Creating Beautiful Maps with Alteryx and Tableau
Maps are a powerful tool for visualizing and understanding spatial data. They allow us to see patterns, trends, and relationships in our data that may not be immediately apparent in tabular form. In this blog, we’ll explore how to use Alteryx and Tableau to create beautiful, interactive maps that can help you make better data-driven decisions.
Before we dive into the details, it’s important to note that there are many different ways to create maps with Alteryx and Tableau. In this blog, we’ll focus on two specific approaches:
- Using Alteryx to geocode and prep your data, and then using Tableau to create the final map visualization.
- Using Alteryx and Tableau together to create dynamic, interactive maps that allow you to drill down into your data and see more granular details.
So let’s get started!
Using Alteryx to Geocode and Prep Your Data
The first step in creating a map with Alteryx and Tableau is to geocode your data. Geocoding is the process of assigning latitude and longitude coordinates to your data based on a specific location. This is important because Tableau (and most other mapping tools) requires latitude and longitude coordinates in order to plot data on a map.
There are a few different ways to geocode your data in Alteryx, but one of the easiest is to use the “Street Geocoder Tool” tool. This tool allows you to input a list of addresses, and it will output the corresponding latitude and longitude coordinates.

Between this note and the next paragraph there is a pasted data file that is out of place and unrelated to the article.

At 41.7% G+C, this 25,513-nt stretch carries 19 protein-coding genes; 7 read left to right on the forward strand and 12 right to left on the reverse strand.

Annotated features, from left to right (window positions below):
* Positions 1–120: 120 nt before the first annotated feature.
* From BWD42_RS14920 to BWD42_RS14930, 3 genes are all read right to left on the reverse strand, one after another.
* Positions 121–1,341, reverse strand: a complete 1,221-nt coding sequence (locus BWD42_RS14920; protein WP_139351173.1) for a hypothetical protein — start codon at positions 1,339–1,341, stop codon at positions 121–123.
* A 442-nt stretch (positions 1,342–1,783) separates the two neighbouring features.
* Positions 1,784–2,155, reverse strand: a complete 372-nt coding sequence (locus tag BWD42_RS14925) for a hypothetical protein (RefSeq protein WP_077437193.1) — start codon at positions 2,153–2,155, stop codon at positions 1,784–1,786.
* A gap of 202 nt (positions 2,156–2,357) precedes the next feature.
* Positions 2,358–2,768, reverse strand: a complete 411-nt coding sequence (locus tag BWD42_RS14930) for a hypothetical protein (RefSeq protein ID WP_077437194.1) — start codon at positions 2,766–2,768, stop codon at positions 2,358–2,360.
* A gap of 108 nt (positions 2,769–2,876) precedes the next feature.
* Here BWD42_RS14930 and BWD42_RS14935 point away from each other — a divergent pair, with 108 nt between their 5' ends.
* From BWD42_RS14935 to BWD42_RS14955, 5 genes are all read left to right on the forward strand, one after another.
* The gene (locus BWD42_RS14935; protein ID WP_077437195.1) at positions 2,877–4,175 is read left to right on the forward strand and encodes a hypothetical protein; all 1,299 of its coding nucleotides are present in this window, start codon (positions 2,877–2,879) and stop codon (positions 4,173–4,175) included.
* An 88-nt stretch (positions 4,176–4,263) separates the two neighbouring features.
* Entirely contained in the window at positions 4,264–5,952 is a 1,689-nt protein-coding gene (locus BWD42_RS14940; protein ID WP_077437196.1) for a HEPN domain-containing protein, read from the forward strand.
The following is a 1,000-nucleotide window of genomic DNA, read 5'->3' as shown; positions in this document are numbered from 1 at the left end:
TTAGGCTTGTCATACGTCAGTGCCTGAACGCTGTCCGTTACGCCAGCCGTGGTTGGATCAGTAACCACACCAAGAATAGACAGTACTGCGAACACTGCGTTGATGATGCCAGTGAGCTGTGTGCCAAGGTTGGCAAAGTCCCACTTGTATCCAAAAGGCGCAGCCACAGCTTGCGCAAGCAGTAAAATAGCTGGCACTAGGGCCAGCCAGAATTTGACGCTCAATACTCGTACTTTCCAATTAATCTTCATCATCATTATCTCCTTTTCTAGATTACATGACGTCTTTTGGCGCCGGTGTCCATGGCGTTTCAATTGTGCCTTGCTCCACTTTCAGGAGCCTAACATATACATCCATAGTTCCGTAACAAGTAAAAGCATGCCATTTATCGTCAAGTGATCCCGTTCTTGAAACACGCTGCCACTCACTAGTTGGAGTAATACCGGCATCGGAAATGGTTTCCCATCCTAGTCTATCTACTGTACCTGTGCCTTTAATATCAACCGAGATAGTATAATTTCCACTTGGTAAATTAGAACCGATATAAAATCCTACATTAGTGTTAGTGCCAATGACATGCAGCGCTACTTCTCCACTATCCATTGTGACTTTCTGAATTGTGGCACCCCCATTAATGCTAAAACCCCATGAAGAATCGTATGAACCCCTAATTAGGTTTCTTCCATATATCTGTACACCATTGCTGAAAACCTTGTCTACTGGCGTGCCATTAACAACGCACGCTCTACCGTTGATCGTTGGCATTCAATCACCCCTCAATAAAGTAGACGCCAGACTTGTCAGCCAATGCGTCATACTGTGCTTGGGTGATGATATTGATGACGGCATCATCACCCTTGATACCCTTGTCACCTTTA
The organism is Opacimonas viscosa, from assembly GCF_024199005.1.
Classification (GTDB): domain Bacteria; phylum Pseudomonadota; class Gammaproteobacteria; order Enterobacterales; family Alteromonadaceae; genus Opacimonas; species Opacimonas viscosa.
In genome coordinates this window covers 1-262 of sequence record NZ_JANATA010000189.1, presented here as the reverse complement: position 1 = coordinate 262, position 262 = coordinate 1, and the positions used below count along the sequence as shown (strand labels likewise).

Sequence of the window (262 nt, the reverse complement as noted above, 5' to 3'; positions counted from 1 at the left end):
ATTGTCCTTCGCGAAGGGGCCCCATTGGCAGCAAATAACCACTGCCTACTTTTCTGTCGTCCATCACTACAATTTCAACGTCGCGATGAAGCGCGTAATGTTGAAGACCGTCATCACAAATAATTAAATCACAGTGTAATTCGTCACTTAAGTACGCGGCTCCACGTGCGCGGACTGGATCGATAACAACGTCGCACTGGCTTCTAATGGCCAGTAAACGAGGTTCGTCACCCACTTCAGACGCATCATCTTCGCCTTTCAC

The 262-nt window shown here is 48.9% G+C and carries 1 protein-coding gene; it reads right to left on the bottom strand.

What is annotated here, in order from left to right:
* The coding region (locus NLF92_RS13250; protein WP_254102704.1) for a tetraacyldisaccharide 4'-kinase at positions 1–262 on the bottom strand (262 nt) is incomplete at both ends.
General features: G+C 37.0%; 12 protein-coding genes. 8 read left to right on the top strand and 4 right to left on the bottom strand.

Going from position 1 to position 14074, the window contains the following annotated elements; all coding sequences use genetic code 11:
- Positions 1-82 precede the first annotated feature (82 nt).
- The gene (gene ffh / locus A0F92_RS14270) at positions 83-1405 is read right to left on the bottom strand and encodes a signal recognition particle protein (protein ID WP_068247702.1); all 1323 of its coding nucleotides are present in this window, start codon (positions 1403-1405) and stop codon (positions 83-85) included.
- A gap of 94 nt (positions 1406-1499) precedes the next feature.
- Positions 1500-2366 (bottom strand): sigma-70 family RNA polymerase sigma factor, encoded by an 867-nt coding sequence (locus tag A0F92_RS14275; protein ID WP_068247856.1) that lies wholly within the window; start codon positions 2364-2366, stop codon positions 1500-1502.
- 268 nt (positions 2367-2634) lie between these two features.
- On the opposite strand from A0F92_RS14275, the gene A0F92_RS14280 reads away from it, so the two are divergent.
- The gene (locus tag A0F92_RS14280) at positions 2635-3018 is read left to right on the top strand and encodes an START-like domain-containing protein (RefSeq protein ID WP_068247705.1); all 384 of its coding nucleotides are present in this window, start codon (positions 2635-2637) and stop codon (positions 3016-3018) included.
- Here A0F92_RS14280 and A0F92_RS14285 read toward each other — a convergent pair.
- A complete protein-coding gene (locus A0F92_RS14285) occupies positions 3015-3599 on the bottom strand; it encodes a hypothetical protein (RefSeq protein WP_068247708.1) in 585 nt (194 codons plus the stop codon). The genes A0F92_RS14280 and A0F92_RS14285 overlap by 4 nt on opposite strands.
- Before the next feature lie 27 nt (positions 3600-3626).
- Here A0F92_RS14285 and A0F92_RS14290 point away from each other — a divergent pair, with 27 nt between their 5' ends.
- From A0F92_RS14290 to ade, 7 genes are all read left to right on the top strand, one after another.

To use the “Street Geocoder Tool” tool, simply drag it onto your canvas and connect it to your input data. Then, specify which field in your data contains the addresses that you want to geocode. Once you’ve geocoded your data, you may want to do some additional data prep in Alteryx. This could include things like cleaning and standardizing your data, aggregating it to different levels (e.g., by city, region, etc.), or performing calculations on it. The specific steps you’ll need to take will depend on your specific data and use case.
Once you’ve finished preparing your data in Alteryx, you can then output it as a .csv file and bring it into Tableau to create the final map visualization.
Using Tableau to Create Beautiful Maps
Once you’ve brought your data into Tableau, you can use the built-in mapping capabilities to create a variety of different map types, including point maps, heat maps, choropleth maps, and more.
To create a map in Tableau, start by dragging the “Latitude (generated)” and “Longitude (generated)” fields to the “Columns and Rows field” and drag country or regions field to details Marks. This will create a point map, with each data point plotted at the corresponding latitude and longitude coordinates.
You can then customize the appearance of your map by changing the map type (e.g., standard, satellite, terrain), adjusting the zoom level, and adding map layers (e.g., borders, labels, etc.). You can also customize the appearance of the data points themselves, by changing the color, size, and shape of the marks.